Certainly Yorkshire had no answer as veteran winger Tommy Bassett emerged from under a ruck of players to claim the try that gave Cornwall the lead for the first time in the match.

The icing on the Cornish cake came from St Ives fly-half Billy Peters, who stormed over the line in the second period of extra time to complete a momentous comeback that will live long in the annals of the game — and in the memories of all those lucky enough to have seen it.

It was heady stuff for the Duchy’s fervent fans, among whom was 103-year-old Bill Osborne of Redruth, believed to be the only man alive to have witnessed Cornwall’s last championship victory way back in 1908. With him were three generations of the Osborne family — his son Frank, 75, grandson Barry, 50, and great-grandson Simon.

The following is from the same edition of The Cornishman (April 25th, 1991). It’s the more detailed account of the match that appeared on the sports pages. It’s taken from the Penzance edition — hence the particular references to the St Ives players.

Cornwall — the glory boys!

Paul Bawden reports from Twickenham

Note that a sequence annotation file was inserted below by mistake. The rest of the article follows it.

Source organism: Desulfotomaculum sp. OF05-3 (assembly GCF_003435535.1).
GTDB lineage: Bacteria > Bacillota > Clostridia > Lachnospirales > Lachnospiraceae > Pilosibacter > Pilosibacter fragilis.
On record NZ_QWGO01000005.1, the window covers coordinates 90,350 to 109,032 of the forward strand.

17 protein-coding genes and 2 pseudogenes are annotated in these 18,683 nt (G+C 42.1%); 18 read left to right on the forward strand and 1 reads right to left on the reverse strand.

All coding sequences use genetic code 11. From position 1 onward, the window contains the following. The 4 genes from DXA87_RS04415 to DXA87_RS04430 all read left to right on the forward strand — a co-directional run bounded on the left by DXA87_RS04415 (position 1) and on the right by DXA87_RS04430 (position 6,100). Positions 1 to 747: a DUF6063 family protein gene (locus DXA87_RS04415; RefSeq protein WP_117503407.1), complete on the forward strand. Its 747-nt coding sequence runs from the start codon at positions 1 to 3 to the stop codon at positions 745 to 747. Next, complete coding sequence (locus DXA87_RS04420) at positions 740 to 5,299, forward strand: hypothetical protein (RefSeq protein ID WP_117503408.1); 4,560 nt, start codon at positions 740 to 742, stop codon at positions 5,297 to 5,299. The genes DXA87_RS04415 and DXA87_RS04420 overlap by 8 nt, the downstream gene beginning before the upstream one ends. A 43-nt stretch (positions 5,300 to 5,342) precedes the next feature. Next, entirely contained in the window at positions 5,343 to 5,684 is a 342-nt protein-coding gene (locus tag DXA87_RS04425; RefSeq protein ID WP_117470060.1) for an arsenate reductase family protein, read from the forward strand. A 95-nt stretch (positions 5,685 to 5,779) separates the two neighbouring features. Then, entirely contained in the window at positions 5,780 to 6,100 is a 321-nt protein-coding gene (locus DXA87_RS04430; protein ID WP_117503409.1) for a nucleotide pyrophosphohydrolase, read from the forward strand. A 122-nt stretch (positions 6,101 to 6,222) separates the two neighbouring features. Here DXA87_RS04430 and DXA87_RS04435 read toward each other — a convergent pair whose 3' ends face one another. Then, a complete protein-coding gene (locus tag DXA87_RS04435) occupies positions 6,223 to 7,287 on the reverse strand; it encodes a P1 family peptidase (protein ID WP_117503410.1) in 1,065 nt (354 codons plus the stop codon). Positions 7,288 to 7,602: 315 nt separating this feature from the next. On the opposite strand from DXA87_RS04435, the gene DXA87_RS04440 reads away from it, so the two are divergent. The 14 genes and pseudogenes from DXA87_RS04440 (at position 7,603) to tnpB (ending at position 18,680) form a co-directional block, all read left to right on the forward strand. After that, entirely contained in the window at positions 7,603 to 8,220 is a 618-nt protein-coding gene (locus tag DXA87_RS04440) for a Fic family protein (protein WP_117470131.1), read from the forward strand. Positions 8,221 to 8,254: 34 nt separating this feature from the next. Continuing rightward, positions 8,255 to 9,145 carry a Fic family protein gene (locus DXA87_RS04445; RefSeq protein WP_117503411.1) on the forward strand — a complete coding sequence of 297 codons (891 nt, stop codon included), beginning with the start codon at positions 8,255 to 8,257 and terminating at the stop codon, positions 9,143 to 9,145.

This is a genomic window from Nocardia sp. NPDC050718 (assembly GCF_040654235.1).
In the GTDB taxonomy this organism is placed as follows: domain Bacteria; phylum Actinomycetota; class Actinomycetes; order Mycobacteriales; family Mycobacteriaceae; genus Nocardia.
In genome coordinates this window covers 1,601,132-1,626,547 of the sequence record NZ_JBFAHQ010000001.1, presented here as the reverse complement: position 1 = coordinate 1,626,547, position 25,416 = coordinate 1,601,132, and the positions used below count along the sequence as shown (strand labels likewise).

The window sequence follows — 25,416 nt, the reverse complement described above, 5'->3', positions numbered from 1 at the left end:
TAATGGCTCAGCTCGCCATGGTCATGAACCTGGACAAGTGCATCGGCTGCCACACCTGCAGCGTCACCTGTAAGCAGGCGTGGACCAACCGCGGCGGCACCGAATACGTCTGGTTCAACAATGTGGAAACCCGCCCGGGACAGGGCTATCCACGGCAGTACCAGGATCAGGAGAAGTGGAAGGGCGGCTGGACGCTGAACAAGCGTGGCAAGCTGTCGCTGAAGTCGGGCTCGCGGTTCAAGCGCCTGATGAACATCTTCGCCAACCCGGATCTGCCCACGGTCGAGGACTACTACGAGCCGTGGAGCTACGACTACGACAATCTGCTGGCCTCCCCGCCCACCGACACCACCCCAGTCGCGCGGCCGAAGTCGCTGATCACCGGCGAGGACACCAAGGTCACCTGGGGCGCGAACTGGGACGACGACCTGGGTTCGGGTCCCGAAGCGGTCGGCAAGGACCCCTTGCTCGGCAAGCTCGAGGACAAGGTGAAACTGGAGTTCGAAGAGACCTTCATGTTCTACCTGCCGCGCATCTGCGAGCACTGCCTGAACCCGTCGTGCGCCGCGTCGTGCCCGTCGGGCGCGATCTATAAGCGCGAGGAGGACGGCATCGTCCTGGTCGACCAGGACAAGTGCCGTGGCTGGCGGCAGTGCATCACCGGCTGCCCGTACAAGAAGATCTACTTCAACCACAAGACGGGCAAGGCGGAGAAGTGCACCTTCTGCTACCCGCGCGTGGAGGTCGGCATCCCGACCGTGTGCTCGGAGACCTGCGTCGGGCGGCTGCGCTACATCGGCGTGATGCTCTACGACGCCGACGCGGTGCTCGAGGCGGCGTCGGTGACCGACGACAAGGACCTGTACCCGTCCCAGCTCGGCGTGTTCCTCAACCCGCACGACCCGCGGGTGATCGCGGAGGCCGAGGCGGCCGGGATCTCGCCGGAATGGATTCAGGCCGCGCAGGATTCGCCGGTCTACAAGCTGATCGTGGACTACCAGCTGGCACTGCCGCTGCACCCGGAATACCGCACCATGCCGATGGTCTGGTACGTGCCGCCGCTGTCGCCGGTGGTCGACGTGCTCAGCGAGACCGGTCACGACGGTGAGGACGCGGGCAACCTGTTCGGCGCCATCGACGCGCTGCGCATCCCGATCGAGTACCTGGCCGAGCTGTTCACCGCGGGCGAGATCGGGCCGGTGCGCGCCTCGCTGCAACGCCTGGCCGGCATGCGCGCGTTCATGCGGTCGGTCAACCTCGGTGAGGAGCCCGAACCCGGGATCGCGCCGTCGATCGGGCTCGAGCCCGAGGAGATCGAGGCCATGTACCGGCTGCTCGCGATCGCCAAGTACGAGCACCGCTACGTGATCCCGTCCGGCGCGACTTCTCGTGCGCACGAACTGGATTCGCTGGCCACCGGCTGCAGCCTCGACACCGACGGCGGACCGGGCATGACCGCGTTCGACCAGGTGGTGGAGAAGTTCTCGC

A superb grandstand finish in extra time made Cornwall the rugby champions of England. After trailing 16-3 a quarter of an hour into the second half, on Saturday, the Duchy rallied and showed the form which took them to the Twickenham final.

What a team effort it was.

What was the spark which ignited the fire in Cornish bellies midway through the half, when all had seemed lost? The crowd of well over 30,000 Cornish supporters — Trelawny’s Army — had gone quiet at this stage, and only the beat of Falmouth Marine Band’s bass drummer could be heard.

Skipper Chris Alcock, injured early on, continued to see his side trail, and then went off for further attention. Mark Chatterton came on to play on the right wing — his best position — with Tony Mead switching inside to centre. Former St Ives player, Glyn Williams, took over as skipper, with Grant Champion leading the outsides.

Play was soon transformed, to the delight of Trelawny’s Army! Basically, the Cornish front five, apart from some penalty kicks conceded by Reed, had held their own with the bigger Yorkshire pack. The form of the Cornish front row was telling.

For almost an hour the Yorkshire side had prospered, with flankers Simon Tipping and Peter Buckton excelling, backed by Sean Bainbridge at No.8. Halfbacks Townend and Scully had the edge over Nancekivell and Peters. The Yorkshire threes, backed by Liley, were ahead of their counterparts.